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The ‘Streets of Afghanistan’ photography project returns home

The ‘Streets of Afghanistan’ photography project returns home


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In 2008, Mountain2Mountain launched the Streets of Afghanistan project. After touring the U.S., the exhibit of 29 10×17 photographs now returns to its source.

STREETS OF AFGHANISTAN premiered in the remote village of Istalif, on the Shomali Plain north of Kabul.

Four years ago, I envisioned a collaborative photography exhibition between Afghan photographers and Western photographers that shared a deep affection for this country. Instead of a gallery show, I imagined immersing the viewer in the images, to bring the art off the wall and into the viewer’s world. I wanted to see people’s reaction as they interacted with life-size images and hoped it would change American perspectives of Afghanistan — that if we saw it as a country with a beautiful spirit and culture, we would be more invested from a humanitarian perspective.

Two weeks ago, I saw that vision come full circle as we brought the exhibition to Afghanistan, to Afghans themselves. 28 photographs lined the market streets outside of the mosque on the first day of Eid in the village of Istalif, and the reaction was nothing short of amazing.

“The very creation of art is in itself an act of optimism.”
– Lana Wachowski

1

Setting up...

the exhibition itself is an enormous task. It takes two people to assemble each image, a lot of muscle and stamina to move the exhibition into place, and a lot of ingenuity to keep them composed on 4x4 roads. Luckily, our team had all of that in spades.All photos: Tony Di Zinno

2

Many people...

expressed their doubts about the feasibility of pulling this off in a country like Afghanistan. Many more questioned the value of taking such a risk for 'art'. Would Afghans understand it? What's the point of doing this in a war zone? It's not worth the risk. What that really means is they think Afghans aren't worth the risk. That because this is a country fraught with conflict and poverty, art doesn't have much importance. I disagree. I think art is all the more important here. So when I was asked, often, "Is it worth it?" ...

3

I answered...

HELL yes. Beyond a doubt it's worth it.

4

Seeing men smile...

and laugh while pointing at the images and talk animatedly with each other, and to have old men with elaborately turbaned and ancient faces tell me "thank you" in halting English, makes me prouder than anything I've ever done in this country.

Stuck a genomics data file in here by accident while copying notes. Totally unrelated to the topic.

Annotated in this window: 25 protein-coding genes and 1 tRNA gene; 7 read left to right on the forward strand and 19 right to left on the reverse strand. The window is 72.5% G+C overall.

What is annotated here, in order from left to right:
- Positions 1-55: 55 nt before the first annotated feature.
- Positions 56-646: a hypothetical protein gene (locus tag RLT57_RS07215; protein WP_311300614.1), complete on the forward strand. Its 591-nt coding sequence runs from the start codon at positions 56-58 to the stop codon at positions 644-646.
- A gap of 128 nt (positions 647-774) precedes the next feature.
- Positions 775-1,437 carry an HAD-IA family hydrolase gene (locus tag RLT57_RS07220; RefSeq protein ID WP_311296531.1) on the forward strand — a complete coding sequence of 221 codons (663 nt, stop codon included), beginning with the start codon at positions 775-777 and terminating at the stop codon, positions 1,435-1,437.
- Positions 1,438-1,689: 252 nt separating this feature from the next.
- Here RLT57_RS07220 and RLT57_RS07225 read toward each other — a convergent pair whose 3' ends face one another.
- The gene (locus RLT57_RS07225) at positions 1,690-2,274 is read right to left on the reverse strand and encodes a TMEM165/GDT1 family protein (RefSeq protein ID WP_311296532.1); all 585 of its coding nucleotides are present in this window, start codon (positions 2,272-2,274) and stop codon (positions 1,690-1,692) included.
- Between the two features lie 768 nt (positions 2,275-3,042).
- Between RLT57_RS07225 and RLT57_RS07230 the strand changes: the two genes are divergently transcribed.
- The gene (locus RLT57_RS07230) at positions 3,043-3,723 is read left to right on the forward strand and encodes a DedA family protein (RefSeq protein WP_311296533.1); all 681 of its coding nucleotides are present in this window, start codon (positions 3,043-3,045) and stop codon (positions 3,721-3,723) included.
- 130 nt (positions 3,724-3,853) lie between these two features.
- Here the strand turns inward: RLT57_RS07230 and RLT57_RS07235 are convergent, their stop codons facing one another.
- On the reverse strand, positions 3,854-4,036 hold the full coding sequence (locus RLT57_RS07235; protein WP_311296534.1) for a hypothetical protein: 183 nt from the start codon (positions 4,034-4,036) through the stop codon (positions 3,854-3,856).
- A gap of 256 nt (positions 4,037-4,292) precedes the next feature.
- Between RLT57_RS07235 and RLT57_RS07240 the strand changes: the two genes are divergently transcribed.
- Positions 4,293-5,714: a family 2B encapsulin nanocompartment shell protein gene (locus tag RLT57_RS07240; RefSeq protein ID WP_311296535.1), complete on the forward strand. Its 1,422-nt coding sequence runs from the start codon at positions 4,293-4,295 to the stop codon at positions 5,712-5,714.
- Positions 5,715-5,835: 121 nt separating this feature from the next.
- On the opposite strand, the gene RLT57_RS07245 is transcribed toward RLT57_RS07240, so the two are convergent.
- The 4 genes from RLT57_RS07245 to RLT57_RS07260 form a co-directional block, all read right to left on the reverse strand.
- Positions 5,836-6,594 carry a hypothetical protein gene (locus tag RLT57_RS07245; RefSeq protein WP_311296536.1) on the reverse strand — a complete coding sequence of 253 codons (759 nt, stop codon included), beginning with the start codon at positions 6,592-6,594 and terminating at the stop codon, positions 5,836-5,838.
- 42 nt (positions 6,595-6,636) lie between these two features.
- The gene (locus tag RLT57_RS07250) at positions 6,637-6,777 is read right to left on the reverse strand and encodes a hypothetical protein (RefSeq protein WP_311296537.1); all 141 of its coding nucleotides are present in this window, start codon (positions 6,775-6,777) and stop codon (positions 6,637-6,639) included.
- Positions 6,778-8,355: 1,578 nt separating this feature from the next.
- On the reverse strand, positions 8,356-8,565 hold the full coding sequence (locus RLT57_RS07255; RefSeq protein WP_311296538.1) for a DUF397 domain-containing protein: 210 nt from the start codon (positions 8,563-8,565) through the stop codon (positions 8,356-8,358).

5

We watched...

young boys look at a photo of a busy Kabul street for 20 minutes as though they were right there -- never having seen such a scene in person.

6

More importantly...

we were treated with honor and grace from the entire village. Invited to lunch, for tea, and with multiple offers to spend the night with families. The same response I have been beyond blessed to experience in many other Afghan villages, proving time and time again: Hell yes. It's SO worth it. I'm honored to bring this show to Afghanistan. I'm honored to showcase another side of Afghanistan back home. Yeah, it's worth it.

What did you think of this story?


Watch the video: Farzana Wahidy: Life for Women in Afghanistan


Comments:

  1. Abran

    Completely I share your opinion. Thought good, it agree with you.

  2. Tezragore

    A woman wants a lot, but from one man, and a man wants one, but from many women. You have one good thing: that divides the butt to the butt. Frequent woman Smoking is harmful, drinking is disgusting, but dying healthy is a pity The inscription under the stop-valve in the subway train: If you feel lazy to go, pull this fucking thing. We didn't finish at the universities !!! Do not unbutton your trousers on someone else's mouth! Win95 is like an airplane - sick, but nowhere to go! Fenita fucking comedy

  3. Aglaral

    I can recommend you to visit the website which has many articles on the subject of your interest.

  4. Nimi

    Very much a prompt reply :)



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